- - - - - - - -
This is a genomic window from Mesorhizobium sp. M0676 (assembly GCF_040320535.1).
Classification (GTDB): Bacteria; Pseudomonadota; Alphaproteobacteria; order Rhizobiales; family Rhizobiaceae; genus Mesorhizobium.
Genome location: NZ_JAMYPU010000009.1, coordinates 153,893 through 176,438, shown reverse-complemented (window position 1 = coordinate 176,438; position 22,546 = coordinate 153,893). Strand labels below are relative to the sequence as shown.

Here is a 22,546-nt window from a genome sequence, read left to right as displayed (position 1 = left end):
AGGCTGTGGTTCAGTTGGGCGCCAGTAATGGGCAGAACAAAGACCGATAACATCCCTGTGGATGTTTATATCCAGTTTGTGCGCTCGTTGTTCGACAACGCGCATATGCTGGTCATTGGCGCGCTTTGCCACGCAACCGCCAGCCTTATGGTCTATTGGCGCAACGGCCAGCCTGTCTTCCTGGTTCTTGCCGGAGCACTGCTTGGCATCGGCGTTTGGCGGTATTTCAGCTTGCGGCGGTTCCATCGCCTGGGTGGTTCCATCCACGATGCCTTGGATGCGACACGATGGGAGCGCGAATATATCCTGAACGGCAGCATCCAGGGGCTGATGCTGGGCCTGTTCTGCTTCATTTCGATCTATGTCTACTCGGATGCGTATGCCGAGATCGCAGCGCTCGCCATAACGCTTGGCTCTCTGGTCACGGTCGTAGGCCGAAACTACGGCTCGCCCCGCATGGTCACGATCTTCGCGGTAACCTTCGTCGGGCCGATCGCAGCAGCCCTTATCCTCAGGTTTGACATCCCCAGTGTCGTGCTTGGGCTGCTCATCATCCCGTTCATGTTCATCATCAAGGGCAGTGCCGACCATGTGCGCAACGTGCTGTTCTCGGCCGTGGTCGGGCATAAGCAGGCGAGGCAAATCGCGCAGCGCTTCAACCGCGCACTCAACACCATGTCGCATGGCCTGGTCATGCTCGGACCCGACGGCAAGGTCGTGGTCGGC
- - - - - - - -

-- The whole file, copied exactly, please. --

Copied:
This is a genomic window from Mesorhizobium sp. M0676 (assembly GCF_040320535.1).
Classification (GTDB): Bacteria; Pseudomonadota; Alphaproteobacteria; order Rhizobiales; family Rhizobiaceae; genus Mesorhizobium.
Genome location: NZ_JAMYPU010000009.1, coordinates 153,893 through 176,438, shown reverse-complemented (window position 1 = coordinate 176,438; position 22,546 = coordinate 153,893). Strand labels below are relative to the sequence as shown.

Here is a 22,546-nt window from a genome sequence, read left to right as displayed (position 1 = left end):
AGGCTGTGGTTCAGTTGGGCGCCAGTAATGGGCAGAACAAAGACCGATAACATCCCTGTGGATGTTTATATCCAGTTTGTGCGCTCGTTGTTCGACAACGCGCATATGCTGGTCATTGGCGCGCTTTGCCACGCAACCGCCAGCCTTATGGTCTATTGGCGCAACGGCCAGCCTGTCTTCCTGGTTCTTGCCGGAGCACTGCTTGGCATCGGCGTTTGGCGGTATTTCAGCTTGCGGCGGTTCCATCGCCTGGGTGGTTCCATCCACGATGCCTTGGATGCGACACGATGGGAGCGCGAATATATCCTGAACGGCAGCATCCAGGGGCTGATGCTGGGCCTGTTCTGCTTCATTTCGATCTATGTCTACTCGGATGCGTATGCCGAGATCGCAGCGCTCGCCATAACGCTTGGCTCTCTGGTCACGGTCGTAGGCCGAAACTACGGCTCGCCCCGCATGGTCACGATCTTCGCGGTAACCTTCGTCGGGCCGATCGCAGCAGCCCTTATCCTCAGGTTTGACATCCCCAGTGTCGTGCTTGGGCTGCTCATCATCCCGTTCATGTTCATCATCAAGGGCAGTGCCGACCATGTGCGCAACGTGCTGTTCTCGGCCGTGGTCGGGCATAAGCAGGCGAGGCAAATCGCGCAGCGCTTCAACCGCGCACTCAACACCATGTCGCATGGCCTGGTCATGCTCGGACCCGACGGCAAGGTCGTGGTCGGC